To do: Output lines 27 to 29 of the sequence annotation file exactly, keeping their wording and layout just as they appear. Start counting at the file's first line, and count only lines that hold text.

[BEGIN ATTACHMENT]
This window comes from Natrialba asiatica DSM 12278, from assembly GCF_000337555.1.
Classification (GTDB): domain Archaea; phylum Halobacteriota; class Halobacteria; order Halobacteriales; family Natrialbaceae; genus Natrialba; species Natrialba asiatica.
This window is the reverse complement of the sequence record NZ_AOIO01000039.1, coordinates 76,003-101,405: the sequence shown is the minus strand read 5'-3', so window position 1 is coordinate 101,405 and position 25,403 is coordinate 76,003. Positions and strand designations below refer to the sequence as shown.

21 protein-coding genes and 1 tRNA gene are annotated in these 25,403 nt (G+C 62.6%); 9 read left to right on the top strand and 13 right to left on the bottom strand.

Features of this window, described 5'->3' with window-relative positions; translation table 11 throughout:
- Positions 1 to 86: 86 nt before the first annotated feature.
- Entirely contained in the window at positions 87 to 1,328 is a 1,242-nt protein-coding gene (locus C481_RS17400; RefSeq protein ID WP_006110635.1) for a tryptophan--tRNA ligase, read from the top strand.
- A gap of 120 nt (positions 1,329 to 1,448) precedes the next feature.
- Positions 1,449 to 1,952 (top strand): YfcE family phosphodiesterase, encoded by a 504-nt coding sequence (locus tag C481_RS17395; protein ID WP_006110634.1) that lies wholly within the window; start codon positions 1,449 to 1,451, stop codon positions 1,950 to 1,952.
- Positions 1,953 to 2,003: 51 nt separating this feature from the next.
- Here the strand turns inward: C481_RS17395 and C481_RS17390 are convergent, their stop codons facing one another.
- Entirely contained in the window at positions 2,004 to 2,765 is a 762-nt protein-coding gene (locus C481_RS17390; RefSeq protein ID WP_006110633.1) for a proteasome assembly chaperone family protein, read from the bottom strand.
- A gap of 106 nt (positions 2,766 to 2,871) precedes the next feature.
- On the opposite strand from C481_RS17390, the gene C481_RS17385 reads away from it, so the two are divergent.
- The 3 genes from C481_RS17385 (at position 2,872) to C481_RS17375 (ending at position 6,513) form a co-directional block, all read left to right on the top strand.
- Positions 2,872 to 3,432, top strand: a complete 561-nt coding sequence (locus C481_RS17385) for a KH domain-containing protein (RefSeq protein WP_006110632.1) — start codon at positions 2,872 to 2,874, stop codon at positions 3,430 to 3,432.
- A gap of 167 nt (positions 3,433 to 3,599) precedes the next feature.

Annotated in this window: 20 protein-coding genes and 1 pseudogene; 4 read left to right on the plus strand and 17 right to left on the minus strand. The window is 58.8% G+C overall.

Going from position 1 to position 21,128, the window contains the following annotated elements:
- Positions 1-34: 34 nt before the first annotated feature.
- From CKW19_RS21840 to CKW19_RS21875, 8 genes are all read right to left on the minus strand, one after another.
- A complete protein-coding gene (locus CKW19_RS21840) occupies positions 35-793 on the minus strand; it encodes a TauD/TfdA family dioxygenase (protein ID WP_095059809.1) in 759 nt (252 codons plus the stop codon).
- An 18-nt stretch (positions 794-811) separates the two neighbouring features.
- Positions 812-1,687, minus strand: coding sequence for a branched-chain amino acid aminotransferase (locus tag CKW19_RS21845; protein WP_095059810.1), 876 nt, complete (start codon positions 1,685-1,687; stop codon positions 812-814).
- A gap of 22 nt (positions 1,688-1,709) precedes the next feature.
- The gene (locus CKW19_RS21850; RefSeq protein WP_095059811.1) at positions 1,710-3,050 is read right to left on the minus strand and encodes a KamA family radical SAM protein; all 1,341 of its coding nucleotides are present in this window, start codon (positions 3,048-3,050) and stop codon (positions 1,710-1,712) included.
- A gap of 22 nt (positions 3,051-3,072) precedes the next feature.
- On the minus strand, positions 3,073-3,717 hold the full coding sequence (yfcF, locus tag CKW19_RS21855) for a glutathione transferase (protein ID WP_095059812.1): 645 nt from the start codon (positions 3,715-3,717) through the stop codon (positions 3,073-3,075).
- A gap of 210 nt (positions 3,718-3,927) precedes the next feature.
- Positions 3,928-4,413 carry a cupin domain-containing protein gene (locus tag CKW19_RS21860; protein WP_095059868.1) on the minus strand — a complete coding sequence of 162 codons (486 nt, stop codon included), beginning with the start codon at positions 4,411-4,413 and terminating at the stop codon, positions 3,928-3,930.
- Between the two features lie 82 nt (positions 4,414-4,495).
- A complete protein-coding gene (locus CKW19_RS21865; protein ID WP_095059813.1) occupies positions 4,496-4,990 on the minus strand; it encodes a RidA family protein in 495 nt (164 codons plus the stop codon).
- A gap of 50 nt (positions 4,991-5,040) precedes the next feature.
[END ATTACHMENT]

- A gap of 22 nt (positions 3,051-3,072) precedes the next feature.
- On the minus strand, positions 3,073-3,717 hold the full coding sequence (yfcF, locus tag CKW19_RS21855) for a glutathione transferase (protein ID WP_095059812.1): 645 nt from the start codon (positions 3,715-3,717) through the stop codon (positions 3,073-3,075).
- A gap of 210 nt (positions 3,718-3,927) precedes the next feature.